The TMJ, or temporomandibular joint, is one of the most complex joints in your body. Here, our North York dental team explains three main types of TMJ disorders (also called TMD), as well as their symptoms and treatment options.
What is TMJ Disorder?
The temporomandibular joint is what connects the temporal bones of your skull (found just below your temple and in front of your year) to your jawbone. This hinge is used to do everything from moving your jaw to eating, speaking and even breathing.
Temporomandibular joint disorders (TMD) happen when there is an issue with your jaw and facial muscles. You begin to experience pain in the area and if the disorder progresses to a severe state, the joint may eventually be unable to move.
Types of TMJ Disorder
There are actually three main varieties of disorders that can affects your TMJ:
Joint Degenerative Disorders
Most commonly known as osteoarthritis, this joint degenerative disorder happens when cartilage holding the round ends of the two bones in your jaw together breaks or wears away.
Cartilage absorbs the shock of movement in your jaw, allowing your bones to glide over one another quite easily. When this cartilage erodes, pain and swelling will occur and you may not be able to move your jaw properly.
Also referred to as myofascial pain, muscle disorders involve pain and discomfort in all the muscles controlling the function of your jaw. You may also experience pain in your jaw muscles, shoulders and neck.
Joint Derangement Disorders
A soft, small disc located between the temporal bone and the condyle makes the opening and closing of the jaw smooth and easy. This disc is also important as it absorbs shocks to the jaw joint that happen during movement.
When an individual experiences a joint derangement disorder, the inner workings of their jaw are unbalanced or disrupted because of dislocated discs or damaged bones.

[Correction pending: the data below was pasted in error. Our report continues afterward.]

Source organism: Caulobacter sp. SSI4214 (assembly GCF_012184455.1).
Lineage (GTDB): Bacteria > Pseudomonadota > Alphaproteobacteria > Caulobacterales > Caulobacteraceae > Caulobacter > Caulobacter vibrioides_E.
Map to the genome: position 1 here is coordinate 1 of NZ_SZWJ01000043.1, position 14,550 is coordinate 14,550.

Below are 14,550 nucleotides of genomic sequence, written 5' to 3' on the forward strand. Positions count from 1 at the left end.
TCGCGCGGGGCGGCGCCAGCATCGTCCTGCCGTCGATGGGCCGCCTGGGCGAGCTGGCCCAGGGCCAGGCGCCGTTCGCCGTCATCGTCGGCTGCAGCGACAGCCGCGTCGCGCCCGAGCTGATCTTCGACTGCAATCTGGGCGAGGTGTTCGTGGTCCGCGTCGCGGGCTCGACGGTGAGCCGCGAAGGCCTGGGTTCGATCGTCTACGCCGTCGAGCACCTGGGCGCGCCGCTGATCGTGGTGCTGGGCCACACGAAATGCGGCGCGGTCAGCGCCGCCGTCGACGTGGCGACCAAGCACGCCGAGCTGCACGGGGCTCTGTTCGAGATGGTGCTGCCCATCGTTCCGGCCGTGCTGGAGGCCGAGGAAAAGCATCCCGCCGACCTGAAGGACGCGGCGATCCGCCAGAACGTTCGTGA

This displaced disc causes internal derangement of the temporomandibular joint. As of right now, there are no surgical solutions to this variety of TMD.
Symptoms of TMJ Disorder
With every type of TMJ Disorder, you’ll likely experience pain in your jaw and face. The area around your ears may hurt, and you’ll feel an ache when you open your mouth to eat or talk.
Other symptoms may include:
- Facial bruising or swelling
- Headaches, dizziness or pain in your temples
- Problems opening, closing or clenching your jaw
- Additional pain in your neck and/or shoulders
- Grinding, clicking or popping sounds when you open your jaw
When You Should See a Dentist for TMJ Treatment
If at-home remedies like avoiding stress, chewing gum and gently massaging your jaw and neck muscles in addition to trying over-the-counter non-steroidal antiinflammatory drugs (also called NSAIDS) have not helped as much as you would like, you should make a dental appointment to speak with a professional about your condition.
Your dentist will review your dental history, perform a thorough examination of your bite and jaw, and take x-rays to assess before providing an official diagnosis of TMJ Disorder. The treatment he or she recommends may include:
- Oral Surgery
- TMJ therapy
- Dental splints
- Physical Therapy
- Prescription medications
Your dentist can help you manage your TMJ Disorder with a combination of home remedies and attentive dental care.